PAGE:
Photographer Tony Wu
THE picture above reveals one in all Japan’s most charismatic and infrequently seen residents because it glides by its Hokkaido habitat: Pteromys volans orii, a subspecies of the Siberian flying squirrel.
It and the opposite squirrels under had been captured by photographer Tony Wu, who spent a number of weeks of their snowy residence throughout mating season. Siberian flying squirrels are exhausting to identify, and this chance was principally right down to luck, says Wu, because the animals are nocturnal and are normally excessive off the bottom.
Like all flying squirrels, they don’t truly fly, however use the pores and skin membranes between their forelimbs and hindlimbs, known as patagia, to glide from tree to tree. They will soar for some 50 metres – a powerful feat for an animal that solely grows to be as much as 23 centimetres lengthy.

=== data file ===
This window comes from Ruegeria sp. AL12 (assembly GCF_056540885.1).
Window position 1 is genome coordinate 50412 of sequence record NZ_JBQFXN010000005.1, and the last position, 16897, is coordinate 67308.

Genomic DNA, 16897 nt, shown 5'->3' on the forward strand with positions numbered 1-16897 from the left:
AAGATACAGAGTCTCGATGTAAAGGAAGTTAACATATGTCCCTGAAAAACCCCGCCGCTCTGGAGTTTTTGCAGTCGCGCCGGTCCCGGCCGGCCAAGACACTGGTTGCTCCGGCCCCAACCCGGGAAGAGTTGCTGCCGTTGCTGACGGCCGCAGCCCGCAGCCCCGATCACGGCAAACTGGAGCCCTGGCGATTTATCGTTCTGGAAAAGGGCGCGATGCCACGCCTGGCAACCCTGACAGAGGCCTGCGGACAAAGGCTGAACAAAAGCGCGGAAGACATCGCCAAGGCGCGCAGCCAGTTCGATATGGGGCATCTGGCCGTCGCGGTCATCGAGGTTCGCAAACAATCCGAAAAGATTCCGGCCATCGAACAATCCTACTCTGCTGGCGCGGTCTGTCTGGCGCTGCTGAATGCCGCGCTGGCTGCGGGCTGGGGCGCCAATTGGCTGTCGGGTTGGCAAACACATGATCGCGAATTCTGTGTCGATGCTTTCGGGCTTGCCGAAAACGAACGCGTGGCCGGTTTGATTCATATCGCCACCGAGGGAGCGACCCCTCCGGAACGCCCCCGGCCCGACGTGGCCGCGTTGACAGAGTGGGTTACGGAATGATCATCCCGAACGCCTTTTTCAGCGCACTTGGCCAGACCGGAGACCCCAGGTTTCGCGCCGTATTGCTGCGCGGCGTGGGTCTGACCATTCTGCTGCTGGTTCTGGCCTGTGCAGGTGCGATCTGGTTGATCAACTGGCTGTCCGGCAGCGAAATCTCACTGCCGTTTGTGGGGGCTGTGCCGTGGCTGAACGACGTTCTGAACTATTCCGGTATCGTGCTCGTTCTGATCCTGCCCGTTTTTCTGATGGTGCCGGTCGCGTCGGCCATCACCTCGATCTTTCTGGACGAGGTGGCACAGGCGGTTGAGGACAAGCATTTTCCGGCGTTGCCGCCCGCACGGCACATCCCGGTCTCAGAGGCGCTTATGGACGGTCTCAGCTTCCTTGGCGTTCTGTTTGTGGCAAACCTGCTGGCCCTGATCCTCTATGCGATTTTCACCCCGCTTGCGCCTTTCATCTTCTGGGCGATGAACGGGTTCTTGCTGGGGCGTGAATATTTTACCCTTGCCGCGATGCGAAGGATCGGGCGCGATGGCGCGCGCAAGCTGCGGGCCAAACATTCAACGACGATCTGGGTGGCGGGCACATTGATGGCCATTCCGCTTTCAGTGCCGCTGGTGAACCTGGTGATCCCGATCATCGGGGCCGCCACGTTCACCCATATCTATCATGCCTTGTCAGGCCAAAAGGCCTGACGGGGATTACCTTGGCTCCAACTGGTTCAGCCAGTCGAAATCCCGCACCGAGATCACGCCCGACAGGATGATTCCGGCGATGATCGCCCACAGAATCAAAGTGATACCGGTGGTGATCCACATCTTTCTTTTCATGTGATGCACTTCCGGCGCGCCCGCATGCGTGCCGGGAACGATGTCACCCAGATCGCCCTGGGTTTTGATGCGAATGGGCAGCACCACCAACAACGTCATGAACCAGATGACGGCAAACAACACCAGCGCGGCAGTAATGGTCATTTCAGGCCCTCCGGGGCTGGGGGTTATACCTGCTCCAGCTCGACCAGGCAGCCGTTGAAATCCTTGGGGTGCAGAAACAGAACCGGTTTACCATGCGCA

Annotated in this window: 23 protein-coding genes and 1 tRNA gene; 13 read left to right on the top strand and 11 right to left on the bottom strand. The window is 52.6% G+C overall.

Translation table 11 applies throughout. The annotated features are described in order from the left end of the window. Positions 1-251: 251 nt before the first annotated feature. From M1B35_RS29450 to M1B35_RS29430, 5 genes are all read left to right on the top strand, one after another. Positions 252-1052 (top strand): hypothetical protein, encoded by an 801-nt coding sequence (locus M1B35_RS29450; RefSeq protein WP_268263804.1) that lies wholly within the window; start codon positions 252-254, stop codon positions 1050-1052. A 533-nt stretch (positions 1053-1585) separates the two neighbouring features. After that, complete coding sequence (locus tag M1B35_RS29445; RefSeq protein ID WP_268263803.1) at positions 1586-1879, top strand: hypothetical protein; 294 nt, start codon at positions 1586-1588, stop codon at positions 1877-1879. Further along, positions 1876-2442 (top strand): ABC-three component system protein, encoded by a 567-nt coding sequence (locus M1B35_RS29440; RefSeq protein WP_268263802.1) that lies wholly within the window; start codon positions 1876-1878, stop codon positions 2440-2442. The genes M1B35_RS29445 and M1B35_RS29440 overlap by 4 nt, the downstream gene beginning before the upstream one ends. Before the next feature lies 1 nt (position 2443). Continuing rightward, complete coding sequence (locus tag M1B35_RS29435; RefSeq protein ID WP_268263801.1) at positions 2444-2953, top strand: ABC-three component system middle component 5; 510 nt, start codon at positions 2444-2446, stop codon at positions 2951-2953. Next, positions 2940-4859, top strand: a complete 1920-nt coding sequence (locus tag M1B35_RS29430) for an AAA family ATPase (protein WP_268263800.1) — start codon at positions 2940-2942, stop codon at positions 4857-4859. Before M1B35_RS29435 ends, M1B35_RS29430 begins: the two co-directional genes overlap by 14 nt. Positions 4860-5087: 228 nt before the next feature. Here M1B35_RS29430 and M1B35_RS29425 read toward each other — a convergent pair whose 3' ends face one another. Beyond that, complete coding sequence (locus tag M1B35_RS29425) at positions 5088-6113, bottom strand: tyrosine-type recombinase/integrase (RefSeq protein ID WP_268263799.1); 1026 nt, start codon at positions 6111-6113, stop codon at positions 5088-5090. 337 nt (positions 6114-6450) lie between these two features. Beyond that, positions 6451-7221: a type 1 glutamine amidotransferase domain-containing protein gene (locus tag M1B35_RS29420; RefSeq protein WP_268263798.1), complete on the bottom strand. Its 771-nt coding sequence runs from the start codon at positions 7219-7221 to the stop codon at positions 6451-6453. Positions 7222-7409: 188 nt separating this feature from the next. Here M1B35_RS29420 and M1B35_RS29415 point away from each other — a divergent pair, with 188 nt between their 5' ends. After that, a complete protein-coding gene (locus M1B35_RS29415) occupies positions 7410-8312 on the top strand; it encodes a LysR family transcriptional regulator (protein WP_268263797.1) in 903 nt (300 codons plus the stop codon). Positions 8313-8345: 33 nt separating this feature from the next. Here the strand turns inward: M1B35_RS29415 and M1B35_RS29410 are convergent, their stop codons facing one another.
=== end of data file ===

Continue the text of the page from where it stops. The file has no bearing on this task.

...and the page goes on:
Under, a pair of squirrels peek out from the branches after foraging for meals.
Hokkaido is the northernmost prefecture of Japan and the one place within the nation the place this subspecies of Siberian flying squirrel is discovered. Additional south, on the Honshu and Kyushu islands, they’ve been changed by the Japanese dwarf flying squirrel (Pteromys momonga).
Above, two males struggle for the correct to mate with a feminine. The picture captures the second when one male body-slammed the opposite off the tree, though Wu says the squirrel was in a position to glide to a protected touchdown.
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